3.   When a government payment office fails to make payment to a contractor in the time-frame allotted.

Sometimes an individual, within the government agency, who doesn’t have the “delegated” authority, may approve acquisition of goods or continuation of services. This is called an unauthorized commitment and when it occurs, a ratification must be processed in order for the contractor to get paid for the goods or services that the government will have received.

Ratifications are governed by FAR 1.602-3, Ratification of Unauthorized Commitment, which defines a ratification as the act of approving an unauthorized commitment by an official who has the authority to do so.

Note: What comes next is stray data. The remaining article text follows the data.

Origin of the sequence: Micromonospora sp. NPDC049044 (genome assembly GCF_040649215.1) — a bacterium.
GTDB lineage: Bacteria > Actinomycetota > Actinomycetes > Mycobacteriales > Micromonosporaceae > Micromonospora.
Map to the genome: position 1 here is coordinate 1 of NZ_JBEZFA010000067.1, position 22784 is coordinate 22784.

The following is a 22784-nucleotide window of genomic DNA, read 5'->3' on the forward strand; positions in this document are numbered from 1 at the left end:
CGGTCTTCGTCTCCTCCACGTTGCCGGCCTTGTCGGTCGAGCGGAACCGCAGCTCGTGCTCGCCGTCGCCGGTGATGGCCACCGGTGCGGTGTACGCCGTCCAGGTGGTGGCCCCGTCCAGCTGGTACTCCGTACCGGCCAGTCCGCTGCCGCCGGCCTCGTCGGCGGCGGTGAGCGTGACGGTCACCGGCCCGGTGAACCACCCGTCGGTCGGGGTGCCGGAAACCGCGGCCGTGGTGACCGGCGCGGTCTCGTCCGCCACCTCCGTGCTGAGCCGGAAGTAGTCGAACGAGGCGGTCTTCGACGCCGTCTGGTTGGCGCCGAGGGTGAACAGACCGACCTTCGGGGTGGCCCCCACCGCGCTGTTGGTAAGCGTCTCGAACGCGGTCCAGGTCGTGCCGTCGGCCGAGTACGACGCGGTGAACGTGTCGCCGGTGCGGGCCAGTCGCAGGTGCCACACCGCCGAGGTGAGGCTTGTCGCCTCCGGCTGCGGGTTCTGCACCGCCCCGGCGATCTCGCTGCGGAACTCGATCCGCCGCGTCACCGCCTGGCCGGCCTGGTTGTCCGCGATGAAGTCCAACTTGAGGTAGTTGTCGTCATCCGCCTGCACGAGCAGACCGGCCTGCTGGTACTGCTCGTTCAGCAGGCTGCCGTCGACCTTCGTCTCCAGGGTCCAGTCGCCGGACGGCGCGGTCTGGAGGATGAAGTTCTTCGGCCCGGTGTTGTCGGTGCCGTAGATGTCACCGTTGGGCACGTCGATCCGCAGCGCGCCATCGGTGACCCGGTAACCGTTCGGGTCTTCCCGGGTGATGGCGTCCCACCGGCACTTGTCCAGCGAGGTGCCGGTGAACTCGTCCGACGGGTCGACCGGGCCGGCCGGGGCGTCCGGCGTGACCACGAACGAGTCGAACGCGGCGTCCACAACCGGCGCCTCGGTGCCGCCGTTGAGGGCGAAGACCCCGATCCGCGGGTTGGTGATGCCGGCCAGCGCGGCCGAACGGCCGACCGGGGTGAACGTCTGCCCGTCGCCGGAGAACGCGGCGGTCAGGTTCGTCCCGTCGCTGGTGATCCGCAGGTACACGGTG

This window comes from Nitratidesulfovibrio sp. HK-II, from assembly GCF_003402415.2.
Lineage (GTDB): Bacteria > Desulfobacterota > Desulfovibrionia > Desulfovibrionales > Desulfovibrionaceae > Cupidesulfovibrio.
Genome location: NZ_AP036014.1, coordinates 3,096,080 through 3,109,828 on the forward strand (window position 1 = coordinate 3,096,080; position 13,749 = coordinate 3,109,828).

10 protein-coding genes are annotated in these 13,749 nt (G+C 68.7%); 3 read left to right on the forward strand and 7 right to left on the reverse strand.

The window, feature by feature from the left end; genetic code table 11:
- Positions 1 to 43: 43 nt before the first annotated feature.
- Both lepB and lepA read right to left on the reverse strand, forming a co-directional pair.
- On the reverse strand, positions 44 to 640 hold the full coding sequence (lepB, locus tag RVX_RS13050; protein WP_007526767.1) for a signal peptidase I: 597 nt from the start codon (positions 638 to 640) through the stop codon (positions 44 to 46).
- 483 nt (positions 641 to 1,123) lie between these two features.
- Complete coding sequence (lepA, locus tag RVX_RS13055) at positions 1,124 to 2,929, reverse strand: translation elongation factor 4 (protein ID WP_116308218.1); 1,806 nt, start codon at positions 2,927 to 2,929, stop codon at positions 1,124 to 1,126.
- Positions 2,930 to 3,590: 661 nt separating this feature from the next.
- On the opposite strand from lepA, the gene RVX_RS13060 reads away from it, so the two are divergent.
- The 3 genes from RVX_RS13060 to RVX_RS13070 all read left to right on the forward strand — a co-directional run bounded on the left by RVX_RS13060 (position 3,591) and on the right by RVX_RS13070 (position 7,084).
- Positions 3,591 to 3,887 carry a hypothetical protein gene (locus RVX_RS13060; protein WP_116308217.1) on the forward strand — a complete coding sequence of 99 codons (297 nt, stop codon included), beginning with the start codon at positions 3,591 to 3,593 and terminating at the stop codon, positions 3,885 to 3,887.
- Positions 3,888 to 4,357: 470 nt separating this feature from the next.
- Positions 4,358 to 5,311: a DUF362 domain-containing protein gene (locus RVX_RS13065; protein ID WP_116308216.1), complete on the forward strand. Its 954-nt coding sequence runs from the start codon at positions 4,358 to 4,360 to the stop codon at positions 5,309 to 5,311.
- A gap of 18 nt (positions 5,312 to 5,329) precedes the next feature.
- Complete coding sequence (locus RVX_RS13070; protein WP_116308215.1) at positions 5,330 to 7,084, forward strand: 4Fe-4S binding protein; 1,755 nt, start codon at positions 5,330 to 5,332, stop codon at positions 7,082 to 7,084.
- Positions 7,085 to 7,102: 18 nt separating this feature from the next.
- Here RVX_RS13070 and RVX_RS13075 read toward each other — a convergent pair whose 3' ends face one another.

To sum it up…

Government procurement is somewhat similar to any other acquisition when looking at what is being acquired. There's only a slight difference when you consider the unique items or services necessary for the government to function properly and carry out its mission.

However, when you consider how a purchase is made and paid for, it’s a totally different process.

Associated with any government acquisition we find numerous rules and regulations, which must be followed before an agreement to exchange the item or service for funds can be finalized. After the product and/or service has been delivered to the government, payment to the provider should not be expected before 30 calendar days following delivery.